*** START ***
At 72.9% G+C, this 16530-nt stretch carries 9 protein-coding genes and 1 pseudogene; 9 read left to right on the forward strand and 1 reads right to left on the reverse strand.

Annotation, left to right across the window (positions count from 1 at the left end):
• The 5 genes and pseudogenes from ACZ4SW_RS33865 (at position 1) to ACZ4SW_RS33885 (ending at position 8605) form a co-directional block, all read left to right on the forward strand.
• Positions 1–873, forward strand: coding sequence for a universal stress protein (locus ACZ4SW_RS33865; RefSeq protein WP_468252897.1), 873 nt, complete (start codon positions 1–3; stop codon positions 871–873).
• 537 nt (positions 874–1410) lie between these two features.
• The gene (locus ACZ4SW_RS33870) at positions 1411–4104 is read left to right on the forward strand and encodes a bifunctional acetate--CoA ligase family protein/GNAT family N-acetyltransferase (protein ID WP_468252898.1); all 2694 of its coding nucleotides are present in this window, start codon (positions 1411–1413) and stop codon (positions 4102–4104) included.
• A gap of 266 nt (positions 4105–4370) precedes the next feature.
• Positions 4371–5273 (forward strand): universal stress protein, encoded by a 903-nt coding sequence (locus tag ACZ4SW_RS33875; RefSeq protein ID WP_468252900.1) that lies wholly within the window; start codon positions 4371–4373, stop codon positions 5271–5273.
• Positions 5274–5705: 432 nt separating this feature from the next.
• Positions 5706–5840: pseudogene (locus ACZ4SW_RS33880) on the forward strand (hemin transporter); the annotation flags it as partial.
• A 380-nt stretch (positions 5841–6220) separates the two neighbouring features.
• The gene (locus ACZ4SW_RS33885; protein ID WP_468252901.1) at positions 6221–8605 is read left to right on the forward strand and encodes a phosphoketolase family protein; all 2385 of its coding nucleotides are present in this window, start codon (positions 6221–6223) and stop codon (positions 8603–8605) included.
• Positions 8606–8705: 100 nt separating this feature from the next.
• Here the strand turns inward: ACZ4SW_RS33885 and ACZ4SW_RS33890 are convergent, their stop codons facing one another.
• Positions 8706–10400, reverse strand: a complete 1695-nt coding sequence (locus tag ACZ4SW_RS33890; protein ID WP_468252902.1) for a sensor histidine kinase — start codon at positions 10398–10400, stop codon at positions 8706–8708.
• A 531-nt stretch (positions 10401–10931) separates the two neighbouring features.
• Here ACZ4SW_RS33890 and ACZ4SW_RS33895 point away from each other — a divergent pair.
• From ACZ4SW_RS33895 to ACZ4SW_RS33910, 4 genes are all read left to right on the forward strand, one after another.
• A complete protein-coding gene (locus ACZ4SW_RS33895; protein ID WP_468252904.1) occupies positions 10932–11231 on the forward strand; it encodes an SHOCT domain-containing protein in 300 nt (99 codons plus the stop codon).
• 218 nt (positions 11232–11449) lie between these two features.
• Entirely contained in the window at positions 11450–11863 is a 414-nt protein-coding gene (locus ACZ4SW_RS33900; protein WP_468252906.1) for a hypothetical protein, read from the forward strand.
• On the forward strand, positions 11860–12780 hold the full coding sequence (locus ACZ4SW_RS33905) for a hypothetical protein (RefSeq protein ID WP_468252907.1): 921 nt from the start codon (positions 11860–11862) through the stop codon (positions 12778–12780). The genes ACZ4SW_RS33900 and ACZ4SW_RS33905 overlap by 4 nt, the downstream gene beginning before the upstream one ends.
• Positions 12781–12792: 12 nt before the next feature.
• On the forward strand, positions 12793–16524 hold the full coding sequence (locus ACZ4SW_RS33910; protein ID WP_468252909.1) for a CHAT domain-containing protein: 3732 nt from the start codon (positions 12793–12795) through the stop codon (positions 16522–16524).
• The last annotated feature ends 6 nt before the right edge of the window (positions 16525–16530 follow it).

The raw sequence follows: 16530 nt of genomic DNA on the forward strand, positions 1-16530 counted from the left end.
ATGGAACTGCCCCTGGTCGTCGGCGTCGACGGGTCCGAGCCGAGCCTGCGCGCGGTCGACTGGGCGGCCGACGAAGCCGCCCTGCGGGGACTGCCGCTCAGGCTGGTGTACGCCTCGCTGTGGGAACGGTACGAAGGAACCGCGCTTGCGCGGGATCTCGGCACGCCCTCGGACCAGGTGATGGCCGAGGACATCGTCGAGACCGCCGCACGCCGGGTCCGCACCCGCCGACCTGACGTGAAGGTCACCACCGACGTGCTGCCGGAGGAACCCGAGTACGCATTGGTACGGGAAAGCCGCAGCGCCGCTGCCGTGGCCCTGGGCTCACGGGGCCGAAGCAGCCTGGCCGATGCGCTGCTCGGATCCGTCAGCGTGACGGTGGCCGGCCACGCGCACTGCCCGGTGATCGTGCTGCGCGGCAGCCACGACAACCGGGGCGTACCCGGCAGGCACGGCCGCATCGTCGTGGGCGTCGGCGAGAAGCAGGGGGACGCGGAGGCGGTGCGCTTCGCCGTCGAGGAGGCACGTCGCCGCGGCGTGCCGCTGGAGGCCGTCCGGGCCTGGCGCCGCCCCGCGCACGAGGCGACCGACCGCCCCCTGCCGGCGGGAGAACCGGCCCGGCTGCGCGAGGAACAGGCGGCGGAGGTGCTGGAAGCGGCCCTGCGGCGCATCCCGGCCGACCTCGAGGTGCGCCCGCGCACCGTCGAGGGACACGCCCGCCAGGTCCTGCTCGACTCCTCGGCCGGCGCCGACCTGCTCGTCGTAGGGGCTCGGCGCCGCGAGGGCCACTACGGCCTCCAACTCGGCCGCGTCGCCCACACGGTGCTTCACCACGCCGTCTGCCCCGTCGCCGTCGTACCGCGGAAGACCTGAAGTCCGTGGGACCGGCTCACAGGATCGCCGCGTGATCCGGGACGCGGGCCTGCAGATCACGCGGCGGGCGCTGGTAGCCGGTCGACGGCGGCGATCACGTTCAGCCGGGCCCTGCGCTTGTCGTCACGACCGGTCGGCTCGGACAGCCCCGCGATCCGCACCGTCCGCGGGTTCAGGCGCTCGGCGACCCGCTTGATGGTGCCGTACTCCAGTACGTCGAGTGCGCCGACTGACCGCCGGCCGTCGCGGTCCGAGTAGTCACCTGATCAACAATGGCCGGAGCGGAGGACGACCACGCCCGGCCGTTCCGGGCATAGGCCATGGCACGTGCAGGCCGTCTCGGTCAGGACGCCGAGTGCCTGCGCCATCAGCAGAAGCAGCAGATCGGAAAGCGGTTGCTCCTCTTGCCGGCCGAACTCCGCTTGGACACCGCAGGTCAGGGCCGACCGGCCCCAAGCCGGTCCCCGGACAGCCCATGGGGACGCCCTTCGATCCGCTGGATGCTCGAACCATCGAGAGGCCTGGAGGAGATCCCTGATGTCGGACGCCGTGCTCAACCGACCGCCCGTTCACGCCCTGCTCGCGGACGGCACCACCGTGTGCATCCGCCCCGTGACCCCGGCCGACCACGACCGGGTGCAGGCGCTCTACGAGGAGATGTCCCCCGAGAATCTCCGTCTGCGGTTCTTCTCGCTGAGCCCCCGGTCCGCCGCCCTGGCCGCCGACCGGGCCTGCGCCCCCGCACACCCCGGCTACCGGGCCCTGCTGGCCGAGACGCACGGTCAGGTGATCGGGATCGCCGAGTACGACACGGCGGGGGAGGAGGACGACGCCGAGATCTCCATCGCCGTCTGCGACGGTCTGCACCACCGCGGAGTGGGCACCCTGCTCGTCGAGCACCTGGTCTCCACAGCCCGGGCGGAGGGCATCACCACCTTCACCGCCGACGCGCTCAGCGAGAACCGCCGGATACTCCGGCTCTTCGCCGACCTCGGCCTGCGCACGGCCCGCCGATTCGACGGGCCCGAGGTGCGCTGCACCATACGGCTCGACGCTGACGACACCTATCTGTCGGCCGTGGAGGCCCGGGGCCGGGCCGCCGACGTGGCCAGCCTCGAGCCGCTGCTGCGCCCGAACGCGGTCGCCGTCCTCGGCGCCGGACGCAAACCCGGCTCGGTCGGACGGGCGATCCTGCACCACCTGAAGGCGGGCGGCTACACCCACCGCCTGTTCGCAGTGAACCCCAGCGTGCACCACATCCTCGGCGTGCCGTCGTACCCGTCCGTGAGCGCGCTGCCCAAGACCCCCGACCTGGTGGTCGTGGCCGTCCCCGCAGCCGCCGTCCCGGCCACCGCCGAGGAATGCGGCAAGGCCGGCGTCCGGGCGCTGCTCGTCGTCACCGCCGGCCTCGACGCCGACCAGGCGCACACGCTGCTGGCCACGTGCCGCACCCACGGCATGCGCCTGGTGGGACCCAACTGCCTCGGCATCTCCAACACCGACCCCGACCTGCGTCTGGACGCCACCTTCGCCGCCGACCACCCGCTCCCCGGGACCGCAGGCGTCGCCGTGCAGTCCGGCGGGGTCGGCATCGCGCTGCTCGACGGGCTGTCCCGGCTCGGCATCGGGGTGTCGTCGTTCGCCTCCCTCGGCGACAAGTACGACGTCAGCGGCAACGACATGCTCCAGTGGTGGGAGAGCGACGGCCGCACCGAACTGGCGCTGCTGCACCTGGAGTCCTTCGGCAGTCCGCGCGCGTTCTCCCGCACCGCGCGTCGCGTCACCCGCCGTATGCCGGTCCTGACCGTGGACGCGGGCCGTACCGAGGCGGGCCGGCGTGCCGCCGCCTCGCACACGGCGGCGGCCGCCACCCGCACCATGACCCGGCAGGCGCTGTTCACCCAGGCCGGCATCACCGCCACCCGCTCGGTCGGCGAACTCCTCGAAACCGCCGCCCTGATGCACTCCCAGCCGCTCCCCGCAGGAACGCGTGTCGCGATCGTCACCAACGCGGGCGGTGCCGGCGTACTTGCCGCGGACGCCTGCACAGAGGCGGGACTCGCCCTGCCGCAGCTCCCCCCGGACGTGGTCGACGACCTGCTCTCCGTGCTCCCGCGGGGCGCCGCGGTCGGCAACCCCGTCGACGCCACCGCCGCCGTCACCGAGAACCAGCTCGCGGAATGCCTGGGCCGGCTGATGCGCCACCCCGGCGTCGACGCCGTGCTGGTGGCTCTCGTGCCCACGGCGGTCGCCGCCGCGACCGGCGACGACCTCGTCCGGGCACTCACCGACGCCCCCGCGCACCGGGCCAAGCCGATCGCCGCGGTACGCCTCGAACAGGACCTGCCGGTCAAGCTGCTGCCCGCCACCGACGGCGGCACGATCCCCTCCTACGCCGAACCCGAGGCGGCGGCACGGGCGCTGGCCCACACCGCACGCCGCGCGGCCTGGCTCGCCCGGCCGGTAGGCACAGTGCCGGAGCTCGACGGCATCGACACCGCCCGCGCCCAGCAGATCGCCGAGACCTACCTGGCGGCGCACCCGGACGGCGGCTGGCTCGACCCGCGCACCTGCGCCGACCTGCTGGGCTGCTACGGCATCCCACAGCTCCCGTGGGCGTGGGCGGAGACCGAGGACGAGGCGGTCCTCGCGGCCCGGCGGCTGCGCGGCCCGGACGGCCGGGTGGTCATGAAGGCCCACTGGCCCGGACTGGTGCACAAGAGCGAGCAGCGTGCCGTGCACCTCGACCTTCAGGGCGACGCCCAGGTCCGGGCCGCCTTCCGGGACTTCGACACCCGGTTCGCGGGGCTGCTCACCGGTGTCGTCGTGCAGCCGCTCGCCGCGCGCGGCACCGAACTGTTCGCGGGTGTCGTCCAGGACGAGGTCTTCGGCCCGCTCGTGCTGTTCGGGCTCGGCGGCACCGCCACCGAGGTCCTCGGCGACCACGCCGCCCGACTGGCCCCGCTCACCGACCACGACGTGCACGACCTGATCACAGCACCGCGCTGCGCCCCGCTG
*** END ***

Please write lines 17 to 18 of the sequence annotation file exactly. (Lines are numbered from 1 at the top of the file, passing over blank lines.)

• Here ACZ4SW_RS33890 and ACZ4SW_RS33895 point away from each other — a divergent pair.
• From ACZ4SW_RS33895 to ACZ4SW_RS33910, 4 genes are all read left to right on the forward strand, one after another.